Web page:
Face Of This Place

Growing Up Laguna—Jena Thompson Meredith

Growing up as kids with a dad in the U.S. Fish and Wildlife Service meant my sister, Maya, and I had seen it all.  Our writer and reporter mom had wrangled us into Ranger Rick very early, and we were comfortable with most snakes, bugs and rodents—some of which were fed to recovering birds of prey in our garage.  We cut our teeth on Christmas Bird Counts and trash patrols across national wildlife refuges in the West. 

Still, not much prepared us for living at Laguna Atascosa, where my father was the refuge manager.  Located in deep South Texas, straddling the Rio Grande and Mexico, Laguna Atascosa National Wildlife Refuge is a place like no other.  We had an endless backyard that was wild, mysterious and hot.  The landscape was covered with thick, thorny brush. Mesquite trees dropped beans that could be made into jelly. Nearly everything was sharp until it rolled into sandy flats and eventually the muddy lagoon called Laguna Madre near South Padre Island. The vibrant colors of Mexico were everywhere. Each winter and spring, yucca and prickly pear blooms would cover the landscape, and the wetlands would fill with thousands of fat ducks and roseate spoonbill.  Acacia trees sprang to life with sweet, syrupy flowers that blanketed trails. Green jays and cardinals spent their mornings pecking bugs off our back fence—which was a four-foot tall concrete wall to keep out the 14-foot alligators.  It didn’t, however, keep out the coral snakes, nor did it have much impact on tarantulas.

As 13 and 10-year-old kids equipped with not much more than bikes and water bottles, my little sister and I explored every inch of our wonderful backyard.  We spent our time primarily on two things: convincing Linda Laack, “The Ocelot Lady,” to allow us to horn in on her research trapping and monitoring the threatened cats; and showing off the proof of said research to our friends. We lived a long way from the tiny town where we went to school. It was about 18 miles to Los Fresnos and an hour and a half bus ride each way with no air conditioning. Yet, somehow, our friends still found a way to visit.  They helped lead late-night alligator surveys, conducted with spotlights in flat-bottomed boats.  We spotted bobcat, counted turkeys, banded birds and gasped as herds of javelina kicked up their heels with the first, crisp winter wind.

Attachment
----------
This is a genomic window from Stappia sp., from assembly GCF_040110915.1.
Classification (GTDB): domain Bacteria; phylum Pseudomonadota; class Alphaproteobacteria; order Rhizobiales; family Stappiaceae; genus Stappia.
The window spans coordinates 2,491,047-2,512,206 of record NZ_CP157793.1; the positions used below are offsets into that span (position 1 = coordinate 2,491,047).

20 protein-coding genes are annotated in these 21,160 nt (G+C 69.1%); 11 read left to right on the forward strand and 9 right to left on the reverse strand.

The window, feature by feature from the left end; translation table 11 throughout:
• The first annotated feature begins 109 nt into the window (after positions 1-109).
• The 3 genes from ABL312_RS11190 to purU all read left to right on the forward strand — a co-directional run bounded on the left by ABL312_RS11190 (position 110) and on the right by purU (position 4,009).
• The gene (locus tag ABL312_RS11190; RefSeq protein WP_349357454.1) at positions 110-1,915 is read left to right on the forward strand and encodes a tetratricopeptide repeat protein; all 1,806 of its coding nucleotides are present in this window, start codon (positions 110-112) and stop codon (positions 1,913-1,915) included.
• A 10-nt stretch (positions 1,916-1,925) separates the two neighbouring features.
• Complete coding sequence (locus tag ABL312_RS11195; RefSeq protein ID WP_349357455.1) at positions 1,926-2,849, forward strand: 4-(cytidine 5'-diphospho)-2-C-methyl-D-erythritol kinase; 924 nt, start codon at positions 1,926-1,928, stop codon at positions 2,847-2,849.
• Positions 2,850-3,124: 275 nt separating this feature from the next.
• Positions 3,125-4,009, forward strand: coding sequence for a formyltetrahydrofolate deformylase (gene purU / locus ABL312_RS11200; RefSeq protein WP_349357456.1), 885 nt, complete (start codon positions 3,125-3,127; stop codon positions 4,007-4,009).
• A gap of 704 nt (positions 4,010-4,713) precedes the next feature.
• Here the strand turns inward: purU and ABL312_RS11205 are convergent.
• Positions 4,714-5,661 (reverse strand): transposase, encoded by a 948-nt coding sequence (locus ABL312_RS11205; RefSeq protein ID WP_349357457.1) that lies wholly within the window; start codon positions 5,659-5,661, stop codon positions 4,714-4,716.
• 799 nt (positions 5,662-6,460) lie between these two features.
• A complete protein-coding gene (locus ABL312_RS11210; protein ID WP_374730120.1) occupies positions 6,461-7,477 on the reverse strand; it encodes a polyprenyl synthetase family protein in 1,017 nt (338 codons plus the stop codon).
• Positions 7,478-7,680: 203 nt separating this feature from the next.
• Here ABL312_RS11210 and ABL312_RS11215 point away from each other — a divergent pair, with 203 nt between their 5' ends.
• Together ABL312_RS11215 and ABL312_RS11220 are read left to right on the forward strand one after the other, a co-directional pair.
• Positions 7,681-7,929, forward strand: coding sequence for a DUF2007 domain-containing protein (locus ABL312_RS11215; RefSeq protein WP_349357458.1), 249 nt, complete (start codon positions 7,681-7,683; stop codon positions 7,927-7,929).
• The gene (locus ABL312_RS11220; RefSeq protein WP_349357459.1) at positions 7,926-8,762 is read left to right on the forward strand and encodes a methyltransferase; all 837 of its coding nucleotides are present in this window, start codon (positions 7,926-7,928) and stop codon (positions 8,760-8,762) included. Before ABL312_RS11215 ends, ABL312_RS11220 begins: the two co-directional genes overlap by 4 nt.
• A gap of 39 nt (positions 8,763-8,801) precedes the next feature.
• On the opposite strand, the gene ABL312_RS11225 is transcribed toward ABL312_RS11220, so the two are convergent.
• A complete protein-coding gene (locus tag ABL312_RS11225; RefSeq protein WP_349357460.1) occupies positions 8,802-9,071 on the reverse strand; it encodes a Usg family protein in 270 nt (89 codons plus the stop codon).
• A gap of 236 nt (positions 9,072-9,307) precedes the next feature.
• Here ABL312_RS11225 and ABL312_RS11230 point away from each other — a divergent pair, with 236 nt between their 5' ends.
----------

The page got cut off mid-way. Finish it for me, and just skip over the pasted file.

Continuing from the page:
Twenty-five years later, I am still in awe of this incredible place.  But now, I’m proud too.  I’m proud of my father, who served as refuge manager at Laguna when we were young, and of all of the U.S. Fish and Wildlife Service employees who have worked so hard to protect and expand this land and shepherd the animals that live in it.  I’m proud of The Conservation Fund and its Texas office for protecting nearly 30,000 acres here for aplomado and peregrine falcon.  I’m proud of our Business Partnerships donors who have once again rallied and are aiming to plant 25,000 trees here to restore habitat for the endangered ocelot.  Perhaps I am most proud, however, when I see my old friends from Los Fresnos and the Rio Grande Valley share their love and passion for Laguna with their friends and families.  This wild and rugged wilderness has become a well-known and much loved asset.  And it needs our help more than ever.  With and without the big ‘piders. 

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Laguna Atascosa National Wildlife Refuge
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